I can understand that it may well seem to some that an inordinate amount of time has been spent reacting to the death of Leonard Cohen (who was, after all, 82 years old when he breathed his last). But I think it’s not about mourning, as such, and it’s not about sentimentalizing. There’s important meaning to be drawn from Cohen’s passing, and the way of his passing, so artistically and philosophically urgent and vital to the end, and to wave it all away would be to waste it.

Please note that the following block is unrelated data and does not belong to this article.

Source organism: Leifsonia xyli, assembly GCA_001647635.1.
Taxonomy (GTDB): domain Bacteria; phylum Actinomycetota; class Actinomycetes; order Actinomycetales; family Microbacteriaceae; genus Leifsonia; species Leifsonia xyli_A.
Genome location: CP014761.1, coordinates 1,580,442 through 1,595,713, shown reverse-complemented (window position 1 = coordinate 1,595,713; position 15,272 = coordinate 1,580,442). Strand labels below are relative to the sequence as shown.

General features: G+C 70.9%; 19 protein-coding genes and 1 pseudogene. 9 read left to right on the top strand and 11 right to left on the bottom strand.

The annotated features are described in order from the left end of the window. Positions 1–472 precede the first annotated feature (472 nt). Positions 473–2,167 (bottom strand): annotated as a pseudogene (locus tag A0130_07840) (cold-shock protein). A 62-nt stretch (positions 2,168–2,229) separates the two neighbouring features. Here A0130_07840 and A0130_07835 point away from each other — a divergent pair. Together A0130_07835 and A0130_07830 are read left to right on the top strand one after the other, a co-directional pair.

Jonathan Sacks was the Chief Rabbi of Great Britain for many years, and has been both a very engaging and towering figure, one who has managed to stand athwart the secularism and atheism of his age and circumstances while politely insisting that belief is not irrational.
His quite moving reflection on the import of Leonard Cohen’s work is available below via YouTube. His view on the tenor of these times is perhaps no more reliable than anyone else’s, but his appreciation of the biblical power of Leonard’s songs is well worth a few minutes attention.